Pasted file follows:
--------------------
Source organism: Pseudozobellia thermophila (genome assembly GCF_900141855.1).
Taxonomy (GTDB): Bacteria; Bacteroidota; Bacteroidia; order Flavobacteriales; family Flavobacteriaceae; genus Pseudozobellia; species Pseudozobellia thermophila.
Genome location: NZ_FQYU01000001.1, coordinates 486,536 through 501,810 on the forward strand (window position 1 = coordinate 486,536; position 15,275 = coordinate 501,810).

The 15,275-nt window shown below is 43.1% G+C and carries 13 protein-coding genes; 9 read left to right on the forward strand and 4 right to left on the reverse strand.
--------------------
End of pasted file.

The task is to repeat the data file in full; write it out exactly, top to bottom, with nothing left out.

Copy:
Source organism: Pseudozobellia thermophila (genome assembly GCF_900141855.1).
Taxonomy (GTDB): Bacteria; Bacteroidota; Bacteroidia; order Flavobacteriales; family Flavobacteriaceae; genus Pseudozobellia; species Pseudozobellia thermophila.
Genome location: NZ_FQYU01000001.1, coordinates 486,536 through 501,810 on the forward strand (window position 1 = coordinate 486,536; position 15,275 = coordinate 501,810).

The 15,275-nt window shown below is 43.1% G+C and carries 13 protein-coding genes; 9 read left to right on the forward strand and 4 right to left on the reverse strand.